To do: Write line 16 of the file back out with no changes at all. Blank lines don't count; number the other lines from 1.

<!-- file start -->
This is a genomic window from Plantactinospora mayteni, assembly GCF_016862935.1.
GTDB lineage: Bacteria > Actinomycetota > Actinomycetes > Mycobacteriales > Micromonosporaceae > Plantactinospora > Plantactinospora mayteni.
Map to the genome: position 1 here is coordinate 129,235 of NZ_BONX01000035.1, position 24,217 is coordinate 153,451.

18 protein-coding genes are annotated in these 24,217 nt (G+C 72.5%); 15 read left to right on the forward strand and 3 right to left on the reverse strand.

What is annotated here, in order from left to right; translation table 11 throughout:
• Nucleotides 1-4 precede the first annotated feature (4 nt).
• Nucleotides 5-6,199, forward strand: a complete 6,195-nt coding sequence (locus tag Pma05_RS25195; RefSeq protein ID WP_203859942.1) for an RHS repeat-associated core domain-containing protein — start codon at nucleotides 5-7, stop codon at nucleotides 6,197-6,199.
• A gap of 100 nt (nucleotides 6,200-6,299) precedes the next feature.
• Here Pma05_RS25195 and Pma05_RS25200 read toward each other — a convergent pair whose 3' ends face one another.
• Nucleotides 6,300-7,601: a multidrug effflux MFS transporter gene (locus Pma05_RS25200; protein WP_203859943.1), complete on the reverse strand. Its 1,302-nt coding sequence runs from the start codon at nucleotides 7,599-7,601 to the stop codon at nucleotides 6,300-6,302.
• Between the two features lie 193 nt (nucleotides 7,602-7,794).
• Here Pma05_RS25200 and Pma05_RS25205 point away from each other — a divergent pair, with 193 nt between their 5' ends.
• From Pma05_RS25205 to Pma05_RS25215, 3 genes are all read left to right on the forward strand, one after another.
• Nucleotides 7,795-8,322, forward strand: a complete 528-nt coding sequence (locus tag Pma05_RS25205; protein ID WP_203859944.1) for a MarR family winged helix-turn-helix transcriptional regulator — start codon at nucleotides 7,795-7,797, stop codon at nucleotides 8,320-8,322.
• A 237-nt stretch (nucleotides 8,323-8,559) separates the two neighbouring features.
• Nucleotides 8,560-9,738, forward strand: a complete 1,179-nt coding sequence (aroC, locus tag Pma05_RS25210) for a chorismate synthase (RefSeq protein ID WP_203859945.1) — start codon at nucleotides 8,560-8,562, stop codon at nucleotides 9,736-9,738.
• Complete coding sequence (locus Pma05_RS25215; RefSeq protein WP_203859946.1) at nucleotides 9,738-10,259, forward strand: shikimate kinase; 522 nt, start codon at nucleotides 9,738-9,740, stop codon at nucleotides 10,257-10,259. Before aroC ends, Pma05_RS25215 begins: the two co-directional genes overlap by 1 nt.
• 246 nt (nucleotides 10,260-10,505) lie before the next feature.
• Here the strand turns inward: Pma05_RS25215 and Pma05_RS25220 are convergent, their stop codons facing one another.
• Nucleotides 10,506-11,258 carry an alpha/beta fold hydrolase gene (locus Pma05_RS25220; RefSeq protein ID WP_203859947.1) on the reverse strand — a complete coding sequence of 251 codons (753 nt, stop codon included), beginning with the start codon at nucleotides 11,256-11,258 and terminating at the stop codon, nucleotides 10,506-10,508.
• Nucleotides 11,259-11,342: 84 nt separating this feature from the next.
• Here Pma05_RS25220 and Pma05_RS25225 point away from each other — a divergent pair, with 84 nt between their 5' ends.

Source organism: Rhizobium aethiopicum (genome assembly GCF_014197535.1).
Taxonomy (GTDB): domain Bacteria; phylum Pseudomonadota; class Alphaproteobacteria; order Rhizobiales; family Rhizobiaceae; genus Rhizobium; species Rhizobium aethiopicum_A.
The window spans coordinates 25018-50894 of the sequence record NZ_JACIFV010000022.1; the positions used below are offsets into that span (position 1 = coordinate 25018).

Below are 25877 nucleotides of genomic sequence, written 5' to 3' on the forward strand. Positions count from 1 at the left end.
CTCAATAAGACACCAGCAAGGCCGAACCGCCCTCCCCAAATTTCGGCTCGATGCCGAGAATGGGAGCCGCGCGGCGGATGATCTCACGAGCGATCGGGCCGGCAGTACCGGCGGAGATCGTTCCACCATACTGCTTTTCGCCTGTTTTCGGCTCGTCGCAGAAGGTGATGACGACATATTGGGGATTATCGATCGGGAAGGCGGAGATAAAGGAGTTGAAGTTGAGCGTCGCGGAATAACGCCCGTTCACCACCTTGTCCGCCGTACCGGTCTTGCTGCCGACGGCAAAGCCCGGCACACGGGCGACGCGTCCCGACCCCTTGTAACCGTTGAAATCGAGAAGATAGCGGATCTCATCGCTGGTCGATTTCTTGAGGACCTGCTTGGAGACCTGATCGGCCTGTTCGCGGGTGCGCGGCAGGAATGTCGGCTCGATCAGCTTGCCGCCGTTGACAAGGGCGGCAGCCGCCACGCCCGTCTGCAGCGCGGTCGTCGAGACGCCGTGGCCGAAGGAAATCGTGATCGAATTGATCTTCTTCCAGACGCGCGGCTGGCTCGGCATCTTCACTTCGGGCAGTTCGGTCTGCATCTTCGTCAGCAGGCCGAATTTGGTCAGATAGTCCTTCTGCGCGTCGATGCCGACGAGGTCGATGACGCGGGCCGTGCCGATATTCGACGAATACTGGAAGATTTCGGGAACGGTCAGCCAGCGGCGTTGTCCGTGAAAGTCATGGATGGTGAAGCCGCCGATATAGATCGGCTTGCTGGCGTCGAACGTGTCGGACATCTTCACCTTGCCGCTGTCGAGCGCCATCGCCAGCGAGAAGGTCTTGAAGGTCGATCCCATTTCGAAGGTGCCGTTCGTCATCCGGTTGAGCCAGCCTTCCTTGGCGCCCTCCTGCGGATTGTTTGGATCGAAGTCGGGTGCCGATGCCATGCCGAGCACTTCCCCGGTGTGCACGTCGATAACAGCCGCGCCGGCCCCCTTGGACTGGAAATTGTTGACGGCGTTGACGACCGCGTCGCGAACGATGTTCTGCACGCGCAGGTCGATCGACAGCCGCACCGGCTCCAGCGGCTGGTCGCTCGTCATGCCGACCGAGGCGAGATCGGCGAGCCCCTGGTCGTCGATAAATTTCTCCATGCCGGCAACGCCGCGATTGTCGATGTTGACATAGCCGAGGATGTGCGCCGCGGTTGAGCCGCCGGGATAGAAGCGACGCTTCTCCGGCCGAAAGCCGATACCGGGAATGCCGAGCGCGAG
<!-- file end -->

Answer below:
• Nucleotides 8,560-9,738, forward strand: a complete 1,179-nt coding sequence (aroC, locus tag Pma05_RS25210) for a chorismate synthase (RefSeq protein ID WP_203859945.1) — start codon at nucleotides 8,560-8,562, stop codon at nucleotides 9,736-9,738.